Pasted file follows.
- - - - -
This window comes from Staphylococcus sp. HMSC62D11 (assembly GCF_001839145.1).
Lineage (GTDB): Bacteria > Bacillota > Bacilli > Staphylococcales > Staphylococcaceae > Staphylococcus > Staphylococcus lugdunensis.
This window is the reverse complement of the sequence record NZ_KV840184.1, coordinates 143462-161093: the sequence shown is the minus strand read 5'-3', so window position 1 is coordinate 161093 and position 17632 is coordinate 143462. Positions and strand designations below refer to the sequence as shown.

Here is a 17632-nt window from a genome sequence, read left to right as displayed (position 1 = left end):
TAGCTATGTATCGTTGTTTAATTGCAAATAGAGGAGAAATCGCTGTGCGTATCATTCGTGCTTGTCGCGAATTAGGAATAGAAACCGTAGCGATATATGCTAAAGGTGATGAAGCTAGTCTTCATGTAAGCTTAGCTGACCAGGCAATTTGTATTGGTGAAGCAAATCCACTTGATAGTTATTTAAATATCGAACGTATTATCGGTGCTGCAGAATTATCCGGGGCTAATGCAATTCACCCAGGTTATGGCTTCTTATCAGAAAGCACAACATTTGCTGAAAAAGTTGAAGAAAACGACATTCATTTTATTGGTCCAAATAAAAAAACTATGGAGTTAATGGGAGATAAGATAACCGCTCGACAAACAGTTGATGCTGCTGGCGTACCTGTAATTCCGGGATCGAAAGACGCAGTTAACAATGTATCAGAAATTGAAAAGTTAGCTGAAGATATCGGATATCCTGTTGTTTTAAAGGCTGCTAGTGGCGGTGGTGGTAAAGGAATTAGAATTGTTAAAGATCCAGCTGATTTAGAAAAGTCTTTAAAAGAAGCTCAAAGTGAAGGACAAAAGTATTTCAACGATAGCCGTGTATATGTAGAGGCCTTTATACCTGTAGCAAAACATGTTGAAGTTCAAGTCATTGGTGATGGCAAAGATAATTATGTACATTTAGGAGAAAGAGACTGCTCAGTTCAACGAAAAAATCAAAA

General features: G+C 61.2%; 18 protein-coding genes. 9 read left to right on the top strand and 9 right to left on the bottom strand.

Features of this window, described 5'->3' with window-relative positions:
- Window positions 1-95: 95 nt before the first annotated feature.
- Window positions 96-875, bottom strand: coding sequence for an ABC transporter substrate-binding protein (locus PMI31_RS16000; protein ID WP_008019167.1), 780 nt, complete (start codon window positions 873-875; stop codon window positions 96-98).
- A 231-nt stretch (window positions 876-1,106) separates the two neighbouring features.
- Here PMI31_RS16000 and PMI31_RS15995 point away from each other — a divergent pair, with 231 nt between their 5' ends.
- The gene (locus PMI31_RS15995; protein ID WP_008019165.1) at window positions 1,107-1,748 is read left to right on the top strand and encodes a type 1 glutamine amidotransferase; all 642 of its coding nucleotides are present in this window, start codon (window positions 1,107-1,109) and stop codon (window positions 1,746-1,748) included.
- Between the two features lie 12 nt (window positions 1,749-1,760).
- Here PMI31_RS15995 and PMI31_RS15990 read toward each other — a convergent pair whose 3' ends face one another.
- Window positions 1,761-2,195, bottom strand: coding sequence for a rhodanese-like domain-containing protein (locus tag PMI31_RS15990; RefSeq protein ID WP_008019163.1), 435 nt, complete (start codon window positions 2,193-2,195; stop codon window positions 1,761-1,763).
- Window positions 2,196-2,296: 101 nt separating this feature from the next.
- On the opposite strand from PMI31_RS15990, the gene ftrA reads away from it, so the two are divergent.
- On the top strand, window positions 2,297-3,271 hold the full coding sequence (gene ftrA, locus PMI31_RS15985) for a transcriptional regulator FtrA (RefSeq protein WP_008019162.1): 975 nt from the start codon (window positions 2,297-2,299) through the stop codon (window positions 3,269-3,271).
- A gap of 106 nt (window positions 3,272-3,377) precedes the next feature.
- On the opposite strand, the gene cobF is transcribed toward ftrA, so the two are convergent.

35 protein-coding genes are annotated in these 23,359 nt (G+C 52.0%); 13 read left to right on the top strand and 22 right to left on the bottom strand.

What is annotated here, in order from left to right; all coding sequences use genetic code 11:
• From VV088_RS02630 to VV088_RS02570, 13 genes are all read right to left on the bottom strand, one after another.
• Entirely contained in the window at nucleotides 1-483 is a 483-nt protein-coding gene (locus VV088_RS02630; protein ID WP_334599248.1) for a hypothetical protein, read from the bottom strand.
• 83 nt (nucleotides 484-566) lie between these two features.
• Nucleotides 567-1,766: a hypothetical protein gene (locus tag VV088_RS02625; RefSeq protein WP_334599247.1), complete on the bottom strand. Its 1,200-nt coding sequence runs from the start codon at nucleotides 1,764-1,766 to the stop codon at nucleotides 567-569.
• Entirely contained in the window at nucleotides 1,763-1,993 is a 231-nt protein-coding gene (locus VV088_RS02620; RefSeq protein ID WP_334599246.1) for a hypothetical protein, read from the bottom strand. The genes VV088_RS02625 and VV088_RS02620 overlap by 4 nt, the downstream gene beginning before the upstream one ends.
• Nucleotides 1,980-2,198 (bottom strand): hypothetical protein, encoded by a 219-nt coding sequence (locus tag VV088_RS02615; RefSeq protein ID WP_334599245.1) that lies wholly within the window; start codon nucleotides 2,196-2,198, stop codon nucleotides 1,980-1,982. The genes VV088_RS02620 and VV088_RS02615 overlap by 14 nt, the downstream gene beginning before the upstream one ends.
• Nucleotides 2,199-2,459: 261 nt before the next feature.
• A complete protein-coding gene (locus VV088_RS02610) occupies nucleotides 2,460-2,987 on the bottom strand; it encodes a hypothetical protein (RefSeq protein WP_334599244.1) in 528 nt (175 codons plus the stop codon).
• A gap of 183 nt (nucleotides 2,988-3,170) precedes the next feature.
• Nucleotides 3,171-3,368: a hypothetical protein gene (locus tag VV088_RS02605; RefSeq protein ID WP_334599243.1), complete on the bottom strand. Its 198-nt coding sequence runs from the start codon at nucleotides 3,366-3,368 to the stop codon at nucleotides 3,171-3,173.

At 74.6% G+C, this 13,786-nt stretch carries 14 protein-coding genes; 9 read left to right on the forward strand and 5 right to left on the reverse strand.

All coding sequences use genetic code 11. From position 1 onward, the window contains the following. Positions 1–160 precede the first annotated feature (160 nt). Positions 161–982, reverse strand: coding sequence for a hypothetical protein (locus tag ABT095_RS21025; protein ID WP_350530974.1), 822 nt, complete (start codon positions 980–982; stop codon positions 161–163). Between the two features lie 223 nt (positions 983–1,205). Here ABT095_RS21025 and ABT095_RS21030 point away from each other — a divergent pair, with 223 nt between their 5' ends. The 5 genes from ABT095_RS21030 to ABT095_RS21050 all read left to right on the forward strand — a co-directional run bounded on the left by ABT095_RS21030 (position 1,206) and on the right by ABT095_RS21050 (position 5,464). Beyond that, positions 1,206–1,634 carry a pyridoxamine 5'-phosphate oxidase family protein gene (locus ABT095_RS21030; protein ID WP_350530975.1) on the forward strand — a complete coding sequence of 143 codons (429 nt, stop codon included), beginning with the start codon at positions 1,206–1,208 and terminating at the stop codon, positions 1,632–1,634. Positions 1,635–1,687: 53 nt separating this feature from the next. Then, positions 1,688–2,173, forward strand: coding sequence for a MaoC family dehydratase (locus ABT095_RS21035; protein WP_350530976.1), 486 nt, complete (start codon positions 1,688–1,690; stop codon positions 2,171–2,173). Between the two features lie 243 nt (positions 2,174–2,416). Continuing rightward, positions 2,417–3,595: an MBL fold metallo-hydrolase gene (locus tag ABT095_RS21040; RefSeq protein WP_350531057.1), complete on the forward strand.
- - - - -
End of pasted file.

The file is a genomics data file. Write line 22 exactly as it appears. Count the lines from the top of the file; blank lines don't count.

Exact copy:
What is annotated here, in order from left to right; all coding sequences use genetic code 11: